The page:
Lots of behind the scenes work that went into that, but, Wadsworth Construction started on July 7th and essentially what happened is everything got re-grassed, tees, greens, fairways. Everything was re-graded to go ahead and promote positive drainage.
They have been suffering from the washboard effect, as we called it, on some of the fairways, where you would either water, you’d get rain, and there were areas where water would sit. As we all know, grass doesn’t grow underneath water, and as soon as we tried to rebuild, it would rain again and wash the seed away.
We needed everything to flow and everything to drain really well. That was one of the effects of what Jacobson was trying to do.
We repositioned and redefined every single bunker that was on the course. Everything got more strategically placed.
In addition, the bunkers all got the all new drainage. We lined many of the faces of the bunkers. We added sand up on the face of the bunker to reduce any issues after major rain developments. We just need to go ahead and push the sand back up on the face. They’re all draining much better, even with some of the rain events that we’ve had.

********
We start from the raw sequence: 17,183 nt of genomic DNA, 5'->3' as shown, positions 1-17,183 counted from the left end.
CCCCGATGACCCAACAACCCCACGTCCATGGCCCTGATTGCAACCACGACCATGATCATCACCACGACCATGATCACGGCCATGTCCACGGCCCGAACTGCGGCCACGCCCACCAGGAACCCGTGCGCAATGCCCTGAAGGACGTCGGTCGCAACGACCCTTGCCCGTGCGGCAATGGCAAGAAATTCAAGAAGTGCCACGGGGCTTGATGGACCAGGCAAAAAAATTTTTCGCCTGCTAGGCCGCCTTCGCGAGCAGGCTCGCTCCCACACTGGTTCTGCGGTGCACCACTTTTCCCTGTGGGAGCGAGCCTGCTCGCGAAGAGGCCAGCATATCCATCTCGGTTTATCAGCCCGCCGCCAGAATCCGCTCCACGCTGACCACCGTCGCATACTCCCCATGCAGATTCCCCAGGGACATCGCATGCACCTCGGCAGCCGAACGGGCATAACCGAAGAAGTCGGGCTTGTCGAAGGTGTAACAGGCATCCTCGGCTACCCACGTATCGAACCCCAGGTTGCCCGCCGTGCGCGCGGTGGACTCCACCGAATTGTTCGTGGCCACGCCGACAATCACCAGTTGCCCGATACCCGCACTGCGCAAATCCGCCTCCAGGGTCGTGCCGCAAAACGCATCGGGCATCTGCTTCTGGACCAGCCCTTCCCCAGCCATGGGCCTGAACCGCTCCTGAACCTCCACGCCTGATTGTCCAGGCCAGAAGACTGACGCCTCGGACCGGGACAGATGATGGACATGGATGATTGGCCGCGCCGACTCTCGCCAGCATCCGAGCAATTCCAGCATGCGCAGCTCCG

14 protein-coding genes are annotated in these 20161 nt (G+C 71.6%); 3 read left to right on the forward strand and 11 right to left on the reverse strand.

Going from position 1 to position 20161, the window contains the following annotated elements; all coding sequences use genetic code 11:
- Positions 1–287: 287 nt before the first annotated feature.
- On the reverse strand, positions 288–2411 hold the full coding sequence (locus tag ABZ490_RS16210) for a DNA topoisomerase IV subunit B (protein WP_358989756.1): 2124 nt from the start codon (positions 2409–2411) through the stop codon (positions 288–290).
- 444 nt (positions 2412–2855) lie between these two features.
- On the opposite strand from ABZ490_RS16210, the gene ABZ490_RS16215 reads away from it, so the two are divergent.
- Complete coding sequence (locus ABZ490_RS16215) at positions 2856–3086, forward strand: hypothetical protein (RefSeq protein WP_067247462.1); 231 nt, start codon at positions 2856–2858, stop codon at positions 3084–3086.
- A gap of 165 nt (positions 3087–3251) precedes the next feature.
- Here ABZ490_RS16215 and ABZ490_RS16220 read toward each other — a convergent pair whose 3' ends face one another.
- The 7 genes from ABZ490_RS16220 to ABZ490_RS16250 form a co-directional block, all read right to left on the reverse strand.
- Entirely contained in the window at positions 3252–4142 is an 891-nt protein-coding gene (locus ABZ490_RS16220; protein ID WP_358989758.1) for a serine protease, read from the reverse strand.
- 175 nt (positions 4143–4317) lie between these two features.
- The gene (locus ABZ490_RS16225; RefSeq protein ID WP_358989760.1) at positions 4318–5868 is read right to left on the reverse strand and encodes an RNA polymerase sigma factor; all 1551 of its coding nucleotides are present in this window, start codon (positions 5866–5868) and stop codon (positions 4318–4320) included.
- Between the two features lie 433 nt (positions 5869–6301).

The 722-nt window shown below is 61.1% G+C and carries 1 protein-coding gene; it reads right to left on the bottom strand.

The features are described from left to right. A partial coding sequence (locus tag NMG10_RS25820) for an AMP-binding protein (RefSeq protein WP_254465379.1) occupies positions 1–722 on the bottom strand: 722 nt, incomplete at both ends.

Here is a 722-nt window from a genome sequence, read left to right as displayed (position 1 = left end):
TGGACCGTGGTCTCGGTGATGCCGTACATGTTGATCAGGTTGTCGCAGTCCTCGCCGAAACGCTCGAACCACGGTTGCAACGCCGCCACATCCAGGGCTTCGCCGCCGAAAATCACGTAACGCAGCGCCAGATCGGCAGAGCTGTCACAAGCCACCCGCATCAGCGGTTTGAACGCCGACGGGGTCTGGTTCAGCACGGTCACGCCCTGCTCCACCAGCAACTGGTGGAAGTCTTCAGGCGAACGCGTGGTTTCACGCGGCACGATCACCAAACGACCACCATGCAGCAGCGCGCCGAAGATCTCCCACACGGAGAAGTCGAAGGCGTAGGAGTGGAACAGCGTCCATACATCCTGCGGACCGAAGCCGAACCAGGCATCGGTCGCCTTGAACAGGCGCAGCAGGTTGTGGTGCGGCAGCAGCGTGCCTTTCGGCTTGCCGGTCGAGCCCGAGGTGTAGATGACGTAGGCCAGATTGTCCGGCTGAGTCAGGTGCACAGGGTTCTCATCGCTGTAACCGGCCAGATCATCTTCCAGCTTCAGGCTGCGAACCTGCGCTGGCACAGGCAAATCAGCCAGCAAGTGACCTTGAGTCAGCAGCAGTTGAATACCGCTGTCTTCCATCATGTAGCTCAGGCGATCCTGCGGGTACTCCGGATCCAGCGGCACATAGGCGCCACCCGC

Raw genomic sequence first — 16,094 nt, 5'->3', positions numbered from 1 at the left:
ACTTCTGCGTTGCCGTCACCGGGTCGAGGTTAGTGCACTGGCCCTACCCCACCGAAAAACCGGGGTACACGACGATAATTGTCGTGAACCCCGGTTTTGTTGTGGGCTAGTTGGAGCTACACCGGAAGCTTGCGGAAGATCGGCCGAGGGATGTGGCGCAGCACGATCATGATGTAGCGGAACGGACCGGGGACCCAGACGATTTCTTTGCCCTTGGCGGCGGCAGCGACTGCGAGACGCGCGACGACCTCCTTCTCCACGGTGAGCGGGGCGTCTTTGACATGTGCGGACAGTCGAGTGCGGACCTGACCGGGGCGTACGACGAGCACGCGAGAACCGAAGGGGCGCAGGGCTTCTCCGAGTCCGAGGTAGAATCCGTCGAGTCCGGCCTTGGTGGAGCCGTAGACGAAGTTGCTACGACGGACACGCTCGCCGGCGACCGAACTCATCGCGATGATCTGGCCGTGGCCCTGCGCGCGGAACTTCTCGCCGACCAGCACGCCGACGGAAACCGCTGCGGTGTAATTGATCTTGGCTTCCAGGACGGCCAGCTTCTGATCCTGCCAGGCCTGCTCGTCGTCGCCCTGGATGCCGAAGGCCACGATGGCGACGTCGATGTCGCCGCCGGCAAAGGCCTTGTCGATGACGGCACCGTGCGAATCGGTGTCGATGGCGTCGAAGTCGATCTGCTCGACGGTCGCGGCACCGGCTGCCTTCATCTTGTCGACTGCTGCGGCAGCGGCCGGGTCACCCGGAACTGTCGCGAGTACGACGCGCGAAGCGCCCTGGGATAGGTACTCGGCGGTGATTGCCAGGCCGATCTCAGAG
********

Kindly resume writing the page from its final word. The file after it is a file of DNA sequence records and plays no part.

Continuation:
WL: Based on his resume with work being done at North Shore Country Club, at Sportsman’s Country Club, and at Anetsberger Golf Course, it seems pretty obvious that Rick Jacobson would be the right choice. How did you come to the decision to work with Rick on this project?
RC: We were all really happy. He designed the Glenview National Nine, and our experience working with him at Glenview National Nine was nothing but a positive one.
What Rick was really proud of through this whole project is that growing up in Glenview, he played at Glenview Golf Club as a kid, so he had extra heart and soul poured into this project. It’s his childhood course and we knew from the beginning that it was going to be a good fit.
WL: You mentioned a little bit of the history of Glenview and Glenview golf, and it’s always been sort of a hotbed. You’ve had a tremendous amount of courses built. North Shore Country Club in 1903, and it just started from there. What would you like to see Glenview Golf in 2015 and in the next 5 to 10 years, what’s your goal? How would you like to see it evolve?
RC: I’d like to see more youngsters coming back into the game. We know as an industry, golf is really struggling to attract younger players and keep them.